Computational, Experimental and Neuropsychological Perspectives
Published December 25th 1989 by Psychology Press
Vision allows us to do many things. It enables us to perceive a world composed of meaningful objects and events. It enables us to track those events as they take place in front of our eyes. It enables us to read. It provides accurate spatial information for actions such as reaching for or avoiding objects. It provides colour and texture that can help us to separate objects from their background, and so forth. This book is concerned with understanding the processes that allow us to carry out these various visually?driven behaviours. In the past ten years our understanding of visual processing has undergone a rapid change, primarily fostered by the convergence of computational, experimental and neuropsychological work on the topic. Visual Cognition provides the first major attempt to cover all aspects of this work within a single text. It provides a state?of?the?art summary of research on visual information processing, relevant to advanced undergraduates, postgraduates and research workers. It covers: seeing static forms, object recognition, dynamic vision (motion perception and visual masking), visual attention, visual memory, visual aspects of reading. For each topic, the relevant computational, experimental and neuropsychological work is integrated to provide a broader coverage than that of other texts.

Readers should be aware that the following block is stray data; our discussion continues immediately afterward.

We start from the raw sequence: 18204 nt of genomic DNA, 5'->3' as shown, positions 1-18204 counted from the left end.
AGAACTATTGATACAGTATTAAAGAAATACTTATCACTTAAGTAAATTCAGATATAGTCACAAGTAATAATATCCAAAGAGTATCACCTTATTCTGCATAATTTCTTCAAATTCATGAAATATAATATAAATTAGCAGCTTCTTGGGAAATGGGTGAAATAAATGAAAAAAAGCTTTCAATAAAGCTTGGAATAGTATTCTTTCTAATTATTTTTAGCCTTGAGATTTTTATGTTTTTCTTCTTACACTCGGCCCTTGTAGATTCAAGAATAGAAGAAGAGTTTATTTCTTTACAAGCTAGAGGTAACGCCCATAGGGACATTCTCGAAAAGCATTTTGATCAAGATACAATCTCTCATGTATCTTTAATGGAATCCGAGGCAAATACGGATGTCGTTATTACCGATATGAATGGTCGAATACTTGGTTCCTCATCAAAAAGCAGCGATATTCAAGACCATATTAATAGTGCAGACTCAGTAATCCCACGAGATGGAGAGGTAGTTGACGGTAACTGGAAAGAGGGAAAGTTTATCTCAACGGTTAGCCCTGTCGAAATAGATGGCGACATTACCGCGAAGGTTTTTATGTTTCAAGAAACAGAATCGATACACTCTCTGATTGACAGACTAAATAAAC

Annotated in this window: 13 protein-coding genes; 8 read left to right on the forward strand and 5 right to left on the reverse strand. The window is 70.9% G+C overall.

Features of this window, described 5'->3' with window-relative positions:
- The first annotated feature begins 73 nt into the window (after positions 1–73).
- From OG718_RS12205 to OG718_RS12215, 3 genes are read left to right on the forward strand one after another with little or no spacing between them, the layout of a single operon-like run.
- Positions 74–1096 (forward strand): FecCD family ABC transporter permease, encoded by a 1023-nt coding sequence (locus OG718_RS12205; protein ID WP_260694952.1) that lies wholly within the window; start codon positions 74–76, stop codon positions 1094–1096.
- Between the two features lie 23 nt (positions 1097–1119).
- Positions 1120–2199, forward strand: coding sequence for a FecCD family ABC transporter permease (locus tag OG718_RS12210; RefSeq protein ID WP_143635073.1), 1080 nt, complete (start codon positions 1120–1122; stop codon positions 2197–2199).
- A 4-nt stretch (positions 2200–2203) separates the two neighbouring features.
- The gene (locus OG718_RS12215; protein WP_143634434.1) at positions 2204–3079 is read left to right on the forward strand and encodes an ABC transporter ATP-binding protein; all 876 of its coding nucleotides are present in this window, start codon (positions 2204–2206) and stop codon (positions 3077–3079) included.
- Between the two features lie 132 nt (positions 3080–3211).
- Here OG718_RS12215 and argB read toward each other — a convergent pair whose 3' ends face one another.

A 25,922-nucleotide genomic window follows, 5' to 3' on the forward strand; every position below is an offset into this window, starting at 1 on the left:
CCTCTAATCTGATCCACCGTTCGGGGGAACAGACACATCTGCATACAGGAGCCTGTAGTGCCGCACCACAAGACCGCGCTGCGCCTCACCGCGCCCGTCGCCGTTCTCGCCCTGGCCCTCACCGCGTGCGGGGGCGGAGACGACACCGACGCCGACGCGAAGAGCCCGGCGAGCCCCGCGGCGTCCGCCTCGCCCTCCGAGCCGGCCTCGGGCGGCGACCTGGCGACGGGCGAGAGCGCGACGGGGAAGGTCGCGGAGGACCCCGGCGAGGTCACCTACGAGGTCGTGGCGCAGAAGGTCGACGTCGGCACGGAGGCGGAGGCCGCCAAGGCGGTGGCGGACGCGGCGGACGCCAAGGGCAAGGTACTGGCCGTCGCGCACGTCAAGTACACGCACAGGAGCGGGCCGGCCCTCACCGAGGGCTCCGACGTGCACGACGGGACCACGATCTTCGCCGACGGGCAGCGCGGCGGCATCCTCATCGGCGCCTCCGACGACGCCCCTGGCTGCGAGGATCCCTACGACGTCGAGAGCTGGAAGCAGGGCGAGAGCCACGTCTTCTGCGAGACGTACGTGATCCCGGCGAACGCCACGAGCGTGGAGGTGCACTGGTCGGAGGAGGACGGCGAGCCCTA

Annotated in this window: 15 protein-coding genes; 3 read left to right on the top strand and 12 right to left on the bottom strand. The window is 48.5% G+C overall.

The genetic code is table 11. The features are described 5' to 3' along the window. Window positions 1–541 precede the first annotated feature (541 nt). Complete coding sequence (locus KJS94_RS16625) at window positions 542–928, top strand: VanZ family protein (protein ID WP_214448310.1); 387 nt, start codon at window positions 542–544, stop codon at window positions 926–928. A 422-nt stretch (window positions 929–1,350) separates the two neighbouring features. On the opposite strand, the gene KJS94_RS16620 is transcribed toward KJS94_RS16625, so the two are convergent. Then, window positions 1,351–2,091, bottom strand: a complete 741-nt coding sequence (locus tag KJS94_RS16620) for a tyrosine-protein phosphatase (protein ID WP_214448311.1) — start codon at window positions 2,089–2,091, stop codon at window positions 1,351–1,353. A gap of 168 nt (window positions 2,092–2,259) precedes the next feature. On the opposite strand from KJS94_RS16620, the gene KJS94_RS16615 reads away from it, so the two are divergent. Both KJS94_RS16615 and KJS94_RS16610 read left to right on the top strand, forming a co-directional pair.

An Introduction to Methods for Studying Visual Cognition. Seeing Static Forms. Visual Object Recognition. Dynamic Aspects of Vision. Visual Attention. Visual Memory and Imagery. Visual Processing in Reading. References. Indices.